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BioGateway: a semantic systems biology tool for the life sciences

(2009) BMC BIOINFORMATICS. 10(suppl. 10).
Author
Organization
Abstract
Background: Life scientists need help in coping with the plethora of fast growing and scattered knowledge resources. Ideally, this knowledge should be integrated in a form that allows them to pose complex questions that address the properties of biological systems, independently from the origin of the knowledge. Semantic Web technologies prove to be well suited for knowledge integration, knowledge production (hypothesis formulation), knowledge querying and knowledge maintenance. Results: We implemented a semantically integrated resource named BioGateway, comprising the entire set of the OBO foundry candidate ontologies, the GO annotation files, the SWISS-PROT protein set, the NCBI taxonomy and several in-house ontologies. BioGateway provides a single entry point to query these resources through SPARQL. It constitutes a key component for a Semantic Systems Biology approach to generate new hypotheses concerning systems properties. In the course of developing BioGateway, we faced challenges that are common to other projects that involve large datasets in diverse representations. We present a detailed analysis of the obstacles that had to be overcome in creating BioGateway. We demonstrate the potential of a comprehensive application of Semantic Web technologies to global biomedical data. Conclusion: The time is ripe for launching a community effort aimed at a wider acceptance and application of Semantic Web technologies in the life sciences. We call for the creation of a forum that strives to implement a truly semantic life science foundation for Semantic Systems Biology. Access to the system and supplementary information (such as a listing of the data sources in RDF, and sample queries) can be found at http://www.semantic-systems-biology.org/biogateway.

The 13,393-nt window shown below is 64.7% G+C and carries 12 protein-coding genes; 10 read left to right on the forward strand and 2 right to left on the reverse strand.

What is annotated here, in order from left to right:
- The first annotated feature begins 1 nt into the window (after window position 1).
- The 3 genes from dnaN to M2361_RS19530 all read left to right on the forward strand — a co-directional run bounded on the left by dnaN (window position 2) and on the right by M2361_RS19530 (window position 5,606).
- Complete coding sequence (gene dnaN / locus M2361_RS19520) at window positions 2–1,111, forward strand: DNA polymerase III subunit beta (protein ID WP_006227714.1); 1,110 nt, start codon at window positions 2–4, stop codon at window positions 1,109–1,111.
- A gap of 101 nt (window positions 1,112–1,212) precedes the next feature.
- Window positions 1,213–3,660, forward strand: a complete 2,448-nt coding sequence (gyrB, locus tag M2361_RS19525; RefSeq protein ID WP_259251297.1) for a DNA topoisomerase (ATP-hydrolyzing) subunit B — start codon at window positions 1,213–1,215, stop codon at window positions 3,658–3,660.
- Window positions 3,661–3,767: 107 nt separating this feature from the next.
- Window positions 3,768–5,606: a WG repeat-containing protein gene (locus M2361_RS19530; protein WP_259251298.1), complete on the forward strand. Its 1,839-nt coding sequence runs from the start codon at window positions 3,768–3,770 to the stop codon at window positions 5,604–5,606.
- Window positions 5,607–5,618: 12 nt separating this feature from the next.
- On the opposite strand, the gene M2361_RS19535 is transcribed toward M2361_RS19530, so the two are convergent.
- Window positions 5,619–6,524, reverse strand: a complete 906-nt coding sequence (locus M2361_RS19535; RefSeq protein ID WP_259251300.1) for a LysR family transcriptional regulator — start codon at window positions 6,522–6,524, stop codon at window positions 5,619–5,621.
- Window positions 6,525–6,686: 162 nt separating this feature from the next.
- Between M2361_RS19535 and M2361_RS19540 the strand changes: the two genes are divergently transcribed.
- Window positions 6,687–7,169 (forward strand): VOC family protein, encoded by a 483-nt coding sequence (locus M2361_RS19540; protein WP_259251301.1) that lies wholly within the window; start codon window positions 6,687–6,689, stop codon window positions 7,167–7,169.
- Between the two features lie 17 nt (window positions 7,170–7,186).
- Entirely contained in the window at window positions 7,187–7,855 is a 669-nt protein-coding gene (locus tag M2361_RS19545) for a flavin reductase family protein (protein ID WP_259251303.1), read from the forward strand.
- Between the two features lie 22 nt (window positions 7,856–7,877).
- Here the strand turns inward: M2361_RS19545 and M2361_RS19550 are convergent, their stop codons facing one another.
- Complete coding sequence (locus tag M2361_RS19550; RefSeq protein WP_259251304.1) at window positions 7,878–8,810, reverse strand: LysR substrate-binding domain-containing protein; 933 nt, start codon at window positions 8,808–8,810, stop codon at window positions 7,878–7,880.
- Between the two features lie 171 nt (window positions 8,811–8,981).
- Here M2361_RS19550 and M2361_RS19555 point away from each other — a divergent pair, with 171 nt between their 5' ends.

Keywords
DATABASE, STANDARDS, KNOWLEDGE, GENE ONTOLOGY, WEB TECHNOLOGIES, BIOMEDICAL ONTOLOGIES, INFORMATION-RETRIEVAL, DATA INTEGRATION, UNIPROT, ANNOTATION

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Citation

Please use this url to cite or link to this publication:

MLA
Antezana San Roman, Erick Zimar et al. “BioGateway: a Semantic Systems Biology Tool for the Life Sciences.” BMC BIOINFORMATICS 10.suppl. 10 (2009): n. pag. Print.
APA
Antezana San Roman, E. Z., Blondé, W., Egana, M., Rutherford, A., Stevens, R., De Baets, B., Mironov, V., et al. (2009). BioGateway: a semantic systems biology tool for the life sciences. BMC BIOINFORMATICS, 10(suppl. 10).
Chicago author-date
Antezana San Roman, Erick Zimar, Ward Blondé, Mikel Egana, Alistair Rutherford, Robert Stevens, Bernard De Baets, Vladimir Mironov, and Martin Kuiper. 2009. “BioGateway: a Semantic Systems Biology Tool for the Life Sciences.” Bmc Bioinformatics 10 (suppl. 10).
Chicago author-date (all authors)
Antezana San Roman, Erick Zimar, Ward Blondé, Mikel Egana, Alistair Rutherford, Robert Stevens, Bernard De Baets, Vladimir Mironov, and Martin Kuiper. 2009. “BioGateway: a Semantic Systems Biology Tool for the Life Sciences.” Bmc Bioinformatics 10 (suppl. 10).